industry insider | Jun 8, 2020 |
Why this wallcovering brand is leaving showrooms and going direct to designers

Say this for the coronavirus pandemic: It’s put a lot of things in perspective. For many business owners, what might have once been a monumental, keep-you-up-at-night decision has become just one of many adjustments made for an upside-down time. A case in point: Kansas City, Missouri–based wallcovering and fabric brand Porter Teleo’s move to leave showroom representation behind and start selling direct to designers. “If we were making this decision in January, it would be the only thing we were concentrating on,” says co-founder Bridgett Cochran. “But having that uncertainty in a time of so much uncertainty … it gets washed out a little.”

Though Cochran and her co-founder, Kelly Porter, made the final decision in the thick of the pandemic, the move had been simmering for a while.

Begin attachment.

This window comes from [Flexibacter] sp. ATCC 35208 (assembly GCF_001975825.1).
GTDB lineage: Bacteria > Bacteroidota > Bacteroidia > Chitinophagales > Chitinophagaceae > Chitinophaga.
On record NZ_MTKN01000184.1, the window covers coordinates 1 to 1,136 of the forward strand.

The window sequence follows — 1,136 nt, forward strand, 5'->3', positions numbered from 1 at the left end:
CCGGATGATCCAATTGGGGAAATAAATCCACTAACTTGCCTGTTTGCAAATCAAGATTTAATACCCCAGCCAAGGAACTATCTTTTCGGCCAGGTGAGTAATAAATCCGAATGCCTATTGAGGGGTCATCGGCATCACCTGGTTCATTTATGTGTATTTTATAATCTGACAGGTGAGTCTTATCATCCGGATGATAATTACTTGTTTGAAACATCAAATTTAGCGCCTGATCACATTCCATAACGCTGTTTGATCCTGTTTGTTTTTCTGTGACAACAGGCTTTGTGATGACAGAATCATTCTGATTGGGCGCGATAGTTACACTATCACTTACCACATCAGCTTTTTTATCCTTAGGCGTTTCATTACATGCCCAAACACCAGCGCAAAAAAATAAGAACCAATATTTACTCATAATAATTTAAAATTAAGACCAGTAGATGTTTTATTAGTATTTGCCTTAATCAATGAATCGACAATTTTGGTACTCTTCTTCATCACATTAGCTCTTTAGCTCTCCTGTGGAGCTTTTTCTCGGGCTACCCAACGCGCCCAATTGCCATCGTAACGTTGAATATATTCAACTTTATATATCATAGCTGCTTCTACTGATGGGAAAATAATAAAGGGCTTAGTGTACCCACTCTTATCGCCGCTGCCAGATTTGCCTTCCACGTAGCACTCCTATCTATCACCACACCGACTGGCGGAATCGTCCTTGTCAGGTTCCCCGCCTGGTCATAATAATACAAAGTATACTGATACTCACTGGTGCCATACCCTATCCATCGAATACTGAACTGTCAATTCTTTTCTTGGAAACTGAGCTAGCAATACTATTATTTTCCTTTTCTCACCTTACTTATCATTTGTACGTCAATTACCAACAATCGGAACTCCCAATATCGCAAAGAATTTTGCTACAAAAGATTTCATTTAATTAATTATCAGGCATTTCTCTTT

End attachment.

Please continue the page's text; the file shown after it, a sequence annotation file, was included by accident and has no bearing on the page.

Why this wallcovering brand is leaving showrooms and going direct to designers
An installation using a Porter Teleo wallcoveringCourtesy of Porter Teleo

The pair launched their line of hand-painted wallcoverings in 2005, and had gotten the collection off the ground of their own volition before inking their first showroom deals in 2008. Since then, they’ve been represented by a range of partners (currently they’re with David Sutherland in most markets) to great success. There wasn’t a pressing reason to change—but little signals kept adding up.

In 2018, Cochran and Porter experimented with making a more concentrated effort to reach designers in San Francisco, where they don’t have outside representation. The feedback was immediately clear: It worked. And it was fun. “The numbers blew us away,” says Porter. “But it’s not just the numbers, it’s the relationships. Designers are calling you with every single custom idea they have, because they’re excited to work with you. … You develop the relationship and there’s trust there. They can talk to you about the artistic nuances behind it.”